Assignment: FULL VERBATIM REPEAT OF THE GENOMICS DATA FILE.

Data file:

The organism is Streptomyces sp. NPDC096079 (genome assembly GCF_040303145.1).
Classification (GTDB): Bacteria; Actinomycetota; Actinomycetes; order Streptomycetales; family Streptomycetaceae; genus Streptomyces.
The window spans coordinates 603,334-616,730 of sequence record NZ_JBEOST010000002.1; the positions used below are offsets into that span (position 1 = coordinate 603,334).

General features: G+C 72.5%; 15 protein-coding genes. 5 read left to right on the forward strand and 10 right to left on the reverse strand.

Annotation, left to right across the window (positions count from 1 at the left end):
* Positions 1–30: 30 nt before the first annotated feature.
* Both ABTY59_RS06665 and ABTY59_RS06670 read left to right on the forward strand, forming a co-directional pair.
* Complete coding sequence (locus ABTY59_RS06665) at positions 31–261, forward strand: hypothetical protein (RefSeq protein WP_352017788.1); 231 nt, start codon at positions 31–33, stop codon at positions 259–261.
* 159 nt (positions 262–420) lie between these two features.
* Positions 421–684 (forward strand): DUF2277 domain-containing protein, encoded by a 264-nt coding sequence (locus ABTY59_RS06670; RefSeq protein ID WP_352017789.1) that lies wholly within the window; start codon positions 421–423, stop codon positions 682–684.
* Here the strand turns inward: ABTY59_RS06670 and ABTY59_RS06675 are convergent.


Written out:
The organism is Streptomyces sp. NPDC096079 (genome assembly GCF_040303145.1).
Classification (GTDB): Bacteria; Actinomycetota; Actinomycetes; order Streptomycetales; family Streptomycetaceae; genus Streptomyces.
The window spans coordinates 603,334-616,730 of sequence record NZ_JBEOST010000002.1; the positions used below are offsets into that span (position 1 = coordinate 603,334).

General features: G+C 72.5%; 15 protein-coding genes. 5 read left to right on the forward strand and 10 right to left on the reverse strand.

Annotation, left to right across the window (positions count from 1 at the left end):
* Positions 1–30: 30 nt before the first annotated feature.
* Both ABTY59_RS06665 and ABTY59_RS06670 read left to right on the forward strand, forming a co-directional pair.
* Complete coding sequence (locus ABTY59_RS06665) at positions 31–261, forward strand: hypothetical protein (RefSeq protein WP_352017788.1); 231 nt, start codon at positions 31–33, stop codon at positions 259–261.
* 159 nt (positions 262–420) lie between these two features.
* Positions 421–684 (forward strand): DUF2277 domain-containing protein, encoded by a 264-nt coding sequence (locus ABTY59_RS06670; RefSeq protein ID WP_352017789.1) that lies wholly within the window; start codon positions 421–423, stop codon positions 682–684.
* Here the strand turns inward: ABTY59_RS06670 and ABTY59_RS06675 are convergent.